During the height of rush hour this morning, a construction crane collapsed on Worth Street between Church Street and West Broadway in Tribeca, mere blocks from AN's New York headquarters. One person is dead and three others are injured in a collapse that occurred around 8:25 AM, the FDNY reports. The collapsed crane also damaged surrounding buildings and crushed cars parked on the street. As firefighters, police, and personnel from the NYC Office of Emergency Management (OEM) assess the scene, there is no 1 train service at Franklin and Chambers streets until further notice. The OEM notes that there will be significant gridlock surrounding the affected block. https://twitter.com/FDNY/status/695622838988963840 Sadly, the accident today is not the first New York crane collapse in recent memory. Bay Crane, the Queens–based company that owns the crane, was also implicated in a 2015 crane collapse that injured ten people in Midtown, The New York Post reports. New York Crane and Equipment Corporation's crane collapsed on a Long Island City job in 2013, injuring seven.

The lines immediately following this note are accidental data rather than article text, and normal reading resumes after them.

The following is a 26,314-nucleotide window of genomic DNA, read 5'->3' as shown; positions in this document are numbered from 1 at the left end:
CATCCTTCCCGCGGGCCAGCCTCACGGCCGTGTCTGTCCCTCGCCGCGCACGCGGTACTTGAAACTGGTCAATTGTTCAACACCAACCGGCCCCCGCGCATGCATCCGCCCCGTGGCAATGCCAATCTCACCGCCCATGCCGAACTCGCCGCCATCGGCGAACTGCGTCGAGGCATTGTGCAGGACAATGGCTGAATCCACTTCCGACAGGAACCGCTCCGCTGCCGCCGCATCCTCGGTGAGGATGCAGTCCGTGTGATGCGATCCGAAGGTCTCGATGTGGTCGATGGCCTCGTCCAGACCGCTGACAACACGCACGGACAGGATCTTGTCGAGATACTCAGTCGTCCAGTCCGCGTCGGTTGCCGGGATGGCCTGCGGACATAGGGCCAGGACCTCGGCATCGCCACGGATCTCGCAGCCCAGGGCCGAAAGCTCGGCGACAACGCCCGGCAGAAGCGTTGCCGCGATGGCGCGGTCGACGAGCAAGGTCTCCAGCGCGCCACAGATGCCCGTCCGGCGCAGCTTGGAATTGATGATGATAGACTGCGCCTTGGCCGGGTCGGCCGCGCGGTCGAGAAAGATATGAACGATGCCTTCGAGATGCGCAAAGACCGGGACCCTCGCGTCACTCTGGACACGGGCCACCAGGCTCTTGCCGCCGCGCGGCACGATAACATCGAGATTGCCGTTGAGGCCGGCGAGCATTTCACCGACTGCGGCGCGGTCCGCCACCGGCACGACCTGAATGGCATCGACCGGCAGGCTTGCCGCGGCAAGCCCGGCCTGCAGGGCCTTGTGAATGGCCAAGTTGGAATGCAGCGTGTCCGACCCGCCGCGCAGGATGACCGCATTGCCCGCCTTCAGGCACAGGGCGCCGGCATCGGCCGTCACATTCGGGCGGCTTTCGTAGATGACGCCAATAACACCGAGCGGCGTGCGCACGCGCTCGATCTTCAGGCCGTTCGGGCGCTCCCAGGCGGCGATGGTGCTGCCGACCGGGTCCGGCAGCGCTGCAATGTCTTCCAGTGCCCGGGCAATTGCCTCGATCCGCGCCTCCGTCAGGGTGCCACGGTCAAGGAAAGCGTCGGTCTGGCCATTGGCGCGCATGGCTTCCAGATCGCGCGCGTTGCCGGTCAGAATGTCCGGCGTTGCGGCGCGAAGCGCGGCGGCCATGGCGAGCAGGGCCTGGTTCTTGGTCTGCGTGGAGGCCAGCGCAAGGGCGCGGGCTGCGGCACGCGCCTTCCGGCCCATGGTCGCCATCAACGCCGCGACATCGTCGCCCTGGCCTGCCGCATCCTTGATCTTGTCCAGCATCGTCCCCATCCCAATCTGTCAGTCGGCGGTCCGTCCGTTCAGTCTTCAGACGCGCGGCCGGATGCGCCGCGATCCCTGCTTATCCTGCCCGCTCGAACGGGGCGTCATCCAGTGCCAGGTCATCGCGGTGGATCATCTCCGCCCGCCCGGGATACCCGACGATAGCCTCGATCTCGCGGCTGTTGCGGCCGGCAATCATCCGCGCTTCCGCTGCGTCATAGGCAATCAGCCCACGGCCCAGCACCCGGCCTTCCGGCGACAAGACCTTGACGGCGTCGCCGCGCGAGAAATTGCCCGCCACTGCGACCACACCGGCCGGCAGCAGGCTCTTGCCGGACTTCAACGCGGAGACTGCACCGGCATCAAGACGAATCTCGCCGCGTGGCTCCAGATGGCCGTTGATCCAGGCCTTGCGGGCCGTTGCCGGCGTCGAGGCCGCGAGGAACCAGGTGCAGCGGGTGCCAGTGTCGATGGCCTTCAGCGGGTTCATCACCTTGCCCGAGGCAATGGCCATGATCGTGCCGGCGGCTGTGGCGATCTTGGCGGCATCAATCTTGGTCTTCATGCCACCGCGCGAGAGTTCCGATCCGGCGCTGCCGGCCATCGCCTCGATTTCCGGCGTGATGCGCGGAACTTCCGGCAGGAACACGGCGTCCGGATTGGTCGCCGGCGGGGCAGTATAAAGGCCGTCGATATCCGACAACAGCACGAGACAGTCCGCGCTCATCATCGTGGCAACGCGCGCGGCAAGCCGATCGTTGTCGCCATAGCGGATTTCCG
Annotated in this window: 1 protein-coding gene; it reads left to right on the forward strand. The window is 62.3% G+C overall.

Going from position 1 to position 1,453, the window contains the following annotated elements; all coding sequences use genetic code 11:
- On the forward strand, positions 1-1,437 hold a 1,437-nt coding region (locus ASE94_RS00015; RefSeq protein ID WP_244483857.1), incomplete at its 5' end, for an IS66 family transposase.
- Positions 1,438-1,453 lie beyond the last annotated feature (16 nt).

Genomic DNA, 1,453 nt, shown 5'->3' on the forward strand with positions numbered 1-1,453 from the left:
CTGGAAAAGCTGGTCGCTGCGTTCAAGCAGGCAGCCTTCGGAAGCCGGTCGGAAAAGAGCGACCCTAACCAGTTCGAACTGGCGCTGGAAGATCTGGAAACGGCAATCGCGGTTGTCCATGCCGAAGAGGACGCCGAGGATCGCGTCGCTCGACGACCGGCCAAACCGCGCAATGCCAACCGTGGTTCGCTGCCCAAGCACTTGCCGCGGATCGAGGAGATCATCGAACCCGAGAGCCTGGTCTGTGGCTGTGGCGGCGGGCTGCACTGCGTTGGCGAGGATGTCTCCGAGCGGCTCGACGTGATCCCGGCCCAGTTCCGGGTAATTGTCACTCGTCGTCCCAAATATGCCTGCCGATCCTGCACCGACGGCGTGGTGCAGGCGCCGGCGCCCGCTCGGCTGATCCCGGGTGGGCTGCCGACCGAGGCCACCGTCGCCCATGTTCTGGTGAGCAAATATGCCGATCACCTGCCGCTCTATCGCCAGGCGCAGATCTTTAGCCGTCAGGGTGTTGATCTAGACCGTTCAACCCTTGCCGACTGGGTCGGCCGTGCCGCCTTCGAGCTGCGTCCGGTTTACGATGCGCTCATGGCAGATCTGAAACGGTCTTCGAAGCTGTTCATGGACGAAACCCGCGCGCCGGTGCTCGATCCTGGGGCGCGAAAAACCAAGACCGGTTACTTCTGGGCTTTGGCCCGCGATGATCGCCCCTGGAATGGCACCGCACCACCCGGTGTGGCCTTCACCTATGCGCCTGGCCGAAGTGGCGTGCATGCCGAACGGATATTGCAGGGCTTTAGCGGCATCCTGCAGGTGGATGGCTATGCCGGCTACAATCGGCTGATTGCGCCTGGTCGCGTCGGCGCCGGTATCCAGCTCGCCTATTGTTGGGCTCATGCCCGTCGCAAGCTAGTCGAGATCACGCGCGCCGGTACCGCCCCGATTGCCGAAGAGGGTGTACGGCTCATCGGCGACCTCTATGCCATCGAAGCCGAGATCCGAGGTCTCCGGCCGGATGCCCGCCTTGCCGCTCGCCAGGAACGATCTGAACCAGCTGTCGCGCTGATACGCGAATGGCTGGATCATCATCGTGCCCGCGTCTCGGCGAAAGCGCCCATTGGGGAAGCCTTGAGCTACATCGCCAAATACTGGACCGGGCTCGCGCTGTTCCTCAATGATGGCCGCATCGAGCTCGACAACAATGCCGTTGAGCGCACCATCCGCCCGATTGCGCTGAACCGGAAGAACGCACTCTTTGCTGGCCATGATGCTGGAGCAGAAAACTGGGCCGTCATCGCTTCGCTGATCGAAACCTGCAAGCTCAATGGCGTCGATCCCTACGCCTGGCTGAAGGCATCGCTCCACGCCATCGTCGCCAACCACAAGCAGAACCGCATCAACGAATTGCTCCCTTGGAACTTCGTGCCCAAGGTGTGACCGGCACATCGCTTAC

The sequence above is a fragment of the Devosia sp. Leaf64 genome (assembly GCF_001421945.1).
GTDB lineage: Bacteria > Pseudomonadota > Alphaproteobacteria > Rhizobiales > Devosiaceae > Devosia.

Posts tagged with "FDNY":
My story on Rescue 3's new firehouse in the Bronx, designed by Polshek Partnership, alleged that it was the first such facility ever designed specifically for a rescue company's needs. Alas, that assertion was woefully wrong. In 1987, Elemental Architecture (then The Stein Partnership) designed the new headquarters for Rescue Company 1—the first rescue company in the world. Located on West 43rd St. in Manhattan, the building includes many features tailored to the elite unit's needs. These include a quick release system that allows the company's Zodiac boat to be dropped from the ceiling and attached to the top of the apparatus, a decontamination shower (now a standard feature for FDNY and many other fire departments), and a SCUBA recharging station. The headquarters project was initiated when Rescue 1's original building—a 19th-century Napoleon LeBrun structure—was destroyed by a warehouse that collapsed upon it during a fire. In order to preserve a link to this past, the architects salvaged the old building's facade masonry, ironwork, and apparatus door, reinstalling them in the new facility's dining room.
If you thought the 2009 NYC Firefighter “Hunks” Calendar was hot, take a look at the FDNY’s newest training tool: the nation’s only high-rise fire simulator. Unveiled last Thursday at the FDNY’s High Rise Operations Symposium, the $4.2 million simulator on the department’s Randall’s Island training facility mimics conditions the city's firefighters face when battling fires several stories up. Funded largely by actor Denis Leary's The Leary Firefighters Foundation, the brick building contains mock elevators, a smoke system and standpipes, according to the Daily News. A video and more photos after the jump.